Cambodia

    At Tribunal, US Author Outlines Role of Khieu Samphan in the Khmer Rouge

    Khieu Samphan is on trial for atrocity crimes alongside two other aging regime leaders.

    Photographer take pictures of David Chandler, 76, a researcher and author who writes book about Khmer Rouge history, is seen in a screen at the court press center of the U.N.-backed tribunal, file photo. Photographer take pictures of David Chandler, 76, a researcher and author who writes book about Khmer Rouge history, is seen in a screen at the court press center of the U.N.-backed tribunal, file photo.
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    Photographer take pictures of David Chandler, 76, a researcher and author who writes book about Khmer Rouge history, is seen in a screen at the court press center of the U.N.-backed tribunal, file photo.
    Photographer take pictures of David Chandler, 76, a researcher and author who writes book about Khmer Rouge history, is seen in a screen at the court press center of the U.N.-backed tribunal, file photo.
    Kong SothanarithVOA Khmer
    PHNOM PENH - Jailed Khmer Rouge leader Khieu Samphan held the “highest position” possible within the Khmer Rouge but wielded little power, a US expert on the the regime told the UN-backed tribunal on Tuesday.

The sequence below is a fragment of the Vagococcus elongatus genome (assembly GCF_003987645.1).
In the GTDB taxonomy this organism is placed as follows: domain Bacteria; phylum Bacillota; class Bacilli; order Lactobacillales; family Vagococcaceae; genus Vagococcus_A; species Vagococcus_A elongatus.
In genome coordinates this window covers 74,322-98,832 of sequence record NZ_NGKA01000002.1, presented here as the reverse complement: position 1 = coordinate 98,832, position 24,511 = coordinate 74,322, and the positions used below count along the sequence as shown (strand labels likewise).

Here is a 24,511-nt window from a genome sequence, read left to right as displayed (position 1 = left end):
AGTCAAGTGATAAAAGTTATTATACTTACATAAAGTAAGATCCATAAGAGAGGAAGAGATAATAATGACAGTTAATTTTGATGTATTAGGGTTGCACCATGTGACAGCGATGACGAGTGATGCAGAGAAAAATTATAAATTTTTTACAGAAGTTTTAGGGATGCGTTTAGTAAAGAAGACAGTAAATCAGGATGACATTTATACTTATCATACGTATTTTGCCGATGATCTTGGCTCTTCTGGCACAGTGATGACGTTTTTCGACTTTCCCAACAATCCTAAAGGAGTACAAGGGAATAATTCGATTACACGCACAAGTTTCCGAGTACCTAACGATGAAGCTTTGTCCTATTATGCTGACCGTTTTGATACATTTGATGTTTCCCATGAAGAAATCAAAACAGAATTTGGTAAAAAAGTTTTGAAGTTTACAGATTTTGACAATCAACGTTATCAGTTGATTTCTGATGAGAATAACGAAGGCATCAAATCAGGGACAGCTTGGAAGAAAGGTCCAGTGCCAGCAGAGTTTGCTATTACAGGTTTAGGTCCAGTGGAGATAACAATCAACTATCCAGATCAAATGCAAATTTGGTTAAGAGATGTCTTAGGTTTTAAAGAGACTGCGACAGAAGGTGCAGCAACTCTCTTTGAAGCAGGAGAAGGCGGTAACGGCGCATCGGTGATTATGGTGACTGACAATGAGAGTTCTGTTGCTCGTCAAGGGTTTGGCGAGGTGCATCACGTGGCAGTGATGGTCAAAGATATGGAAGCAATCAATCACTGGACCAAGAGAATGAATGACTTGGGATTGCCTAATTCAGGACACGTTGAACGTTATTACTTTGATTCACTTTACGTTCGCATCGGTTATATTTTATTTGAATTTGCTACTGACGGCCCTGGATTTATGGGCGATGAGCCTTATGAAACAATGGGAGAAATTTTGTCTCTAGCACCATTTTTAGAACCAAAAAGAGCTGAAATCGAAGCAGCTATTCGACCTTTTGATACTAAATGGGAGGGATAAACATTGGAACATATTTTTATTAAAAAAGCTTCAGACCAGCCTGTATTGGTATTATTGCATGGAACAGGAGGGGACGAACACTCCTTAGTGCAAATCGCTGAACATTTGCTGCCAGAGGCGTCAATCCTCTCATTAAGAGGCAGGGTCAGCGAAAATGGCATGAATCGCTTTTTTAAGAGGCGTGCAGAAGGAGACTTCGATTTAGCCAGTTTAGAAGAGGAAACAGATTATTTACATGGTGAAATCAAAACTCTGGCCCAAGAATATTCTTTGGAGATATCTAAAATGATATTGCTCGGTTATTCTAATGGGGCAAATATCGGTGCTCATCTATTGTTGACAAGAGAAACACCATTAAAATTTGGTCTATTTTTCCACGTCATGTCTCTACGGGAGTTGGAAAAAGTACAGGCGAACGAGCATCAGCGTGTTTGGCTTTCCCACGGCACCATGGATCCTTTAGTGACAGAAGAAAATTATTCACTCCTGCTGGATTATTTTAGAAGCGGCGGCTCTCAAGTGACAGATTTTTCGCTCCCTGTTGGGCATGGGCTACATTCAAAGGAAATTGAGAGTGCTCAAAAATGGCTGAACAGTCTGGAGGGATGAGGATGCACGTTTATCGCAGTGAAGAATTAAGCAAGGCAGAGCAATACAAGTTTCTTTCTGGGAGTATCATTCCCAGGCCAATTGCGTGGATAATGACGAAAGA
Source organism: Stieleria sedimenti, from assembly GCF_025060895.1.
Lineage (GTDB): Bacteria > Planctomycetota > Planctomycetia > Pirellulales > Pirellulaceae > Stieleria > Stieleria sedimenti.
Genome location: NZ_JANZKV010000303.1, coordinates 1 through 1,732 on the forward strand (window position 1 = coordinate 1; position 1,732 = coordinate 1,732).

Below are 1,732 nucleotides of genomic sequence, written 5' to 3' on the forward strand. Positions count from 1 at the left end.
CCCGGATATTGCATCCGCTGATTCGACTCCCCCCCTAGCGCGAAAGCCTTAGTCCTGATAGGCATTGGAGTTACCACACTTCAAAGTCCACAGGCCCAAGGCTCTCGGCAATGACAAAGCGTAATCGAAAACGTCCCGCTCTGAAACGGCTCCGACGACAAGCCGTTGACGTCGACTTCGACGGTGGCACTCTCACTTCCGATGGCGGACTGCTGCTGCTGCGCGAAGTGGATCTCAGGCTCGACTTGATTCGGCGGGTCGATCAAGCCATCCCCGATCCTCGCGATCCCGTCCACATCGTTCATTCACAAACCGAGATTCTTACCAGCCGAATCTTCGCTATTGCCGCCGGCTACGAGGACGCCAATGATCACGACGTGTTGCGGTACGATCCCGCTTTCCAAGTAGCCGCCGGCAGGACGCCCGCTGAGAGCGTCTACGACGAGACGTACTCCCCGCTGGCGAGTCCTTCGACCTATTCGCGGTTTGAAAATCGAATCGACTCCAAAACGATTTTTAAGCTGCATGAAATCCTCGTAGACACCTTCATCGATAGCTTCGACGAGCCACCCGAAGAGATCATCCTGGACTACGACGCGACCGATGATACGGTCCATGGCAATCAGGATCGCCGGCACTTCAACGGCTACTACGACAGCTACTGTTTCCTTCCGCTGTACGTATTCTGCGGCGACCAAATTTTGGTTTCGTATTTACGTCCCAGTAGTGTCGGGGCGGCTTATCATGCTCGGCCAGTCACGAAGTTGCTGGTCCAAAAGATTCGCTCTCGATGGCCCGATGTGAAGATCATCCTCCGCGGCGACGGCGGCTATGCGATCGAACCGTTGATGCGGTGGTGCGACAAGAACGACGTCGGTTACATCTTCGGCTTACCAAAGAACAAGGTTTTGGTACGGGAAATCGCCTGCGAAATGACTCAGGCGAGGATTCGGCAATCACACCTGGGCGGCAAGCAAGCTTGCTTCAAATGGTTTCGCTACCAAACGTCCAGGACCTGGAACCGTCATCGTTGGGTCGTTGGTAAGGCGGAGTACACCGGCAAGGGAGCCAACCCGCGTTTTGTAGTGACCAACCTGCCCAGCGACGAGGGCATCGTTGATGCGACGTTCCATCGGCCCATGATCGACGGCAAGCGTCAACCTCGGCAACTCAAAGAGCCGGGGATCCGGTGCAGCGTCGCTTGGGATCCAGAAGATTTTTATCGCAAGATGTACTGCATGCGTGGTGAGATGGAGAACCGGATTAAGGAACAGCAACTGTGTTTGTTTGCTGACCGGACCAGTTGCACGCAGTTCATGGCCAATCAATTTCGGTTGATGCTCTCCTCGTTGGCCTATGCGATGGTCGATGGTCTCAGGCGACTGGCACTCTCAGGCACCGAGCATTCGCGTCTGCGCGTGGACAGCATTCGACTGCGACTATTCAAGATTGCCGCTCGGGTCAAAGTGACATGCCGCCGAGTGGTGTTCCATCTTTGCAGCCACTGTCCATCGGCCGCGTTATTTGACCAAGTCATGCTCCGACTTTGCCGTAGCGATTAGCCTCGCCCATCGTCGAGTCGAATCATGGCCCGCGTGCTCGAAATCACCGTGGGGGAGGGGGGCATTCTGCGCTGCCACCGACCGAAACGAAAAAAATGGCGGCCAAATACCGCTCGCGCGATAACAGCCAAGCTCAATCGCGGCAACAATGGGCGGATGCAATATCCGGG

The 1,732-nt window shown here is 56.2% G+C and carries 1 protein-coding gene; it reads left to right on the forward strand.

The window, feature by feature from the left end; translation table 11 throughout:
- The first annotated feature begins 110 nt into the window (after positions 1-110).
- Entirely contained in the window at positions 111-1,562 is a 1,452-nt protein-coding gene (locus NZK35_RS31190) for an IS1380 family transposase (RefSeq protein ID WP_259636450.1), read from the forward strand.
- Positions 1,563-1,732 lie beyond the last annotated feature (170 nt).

Khieu Samphan, who is on trial for atrocity crimes alongside two other aging regime leaders, was the former head of state, said David Chandler, a leading scholar and author on the Khmer Rouge.

    However, that position “was not the equivalent to the person or the people who exercised power in Democratic Kampuchea,” he told the court, referring to the regime by its official name.

    Prosecutors have been working to connect Khieu Samphan, the former head of state; Nuon Chea, the regime’s chief ideologue; and Ieng Sary, its foreign minister, in joint criminal activity for their leadership roles in the regime.

    Khieu Samphan’s position existed in the constitution of the regime, but “we know absolutely nothing about what came with it,” Chandler said. “The Communist Party of Democratic Kampuchea had more power than the institutions mentioned in the constitution.”

    There was also a semblance of a separation of powers in the regime, but only to have it not appear as a totalitarian state, he said. “A lot of operations were secret,” he said. And the structure of the regime had “a lot of overlapping power, of jurisdiction.”

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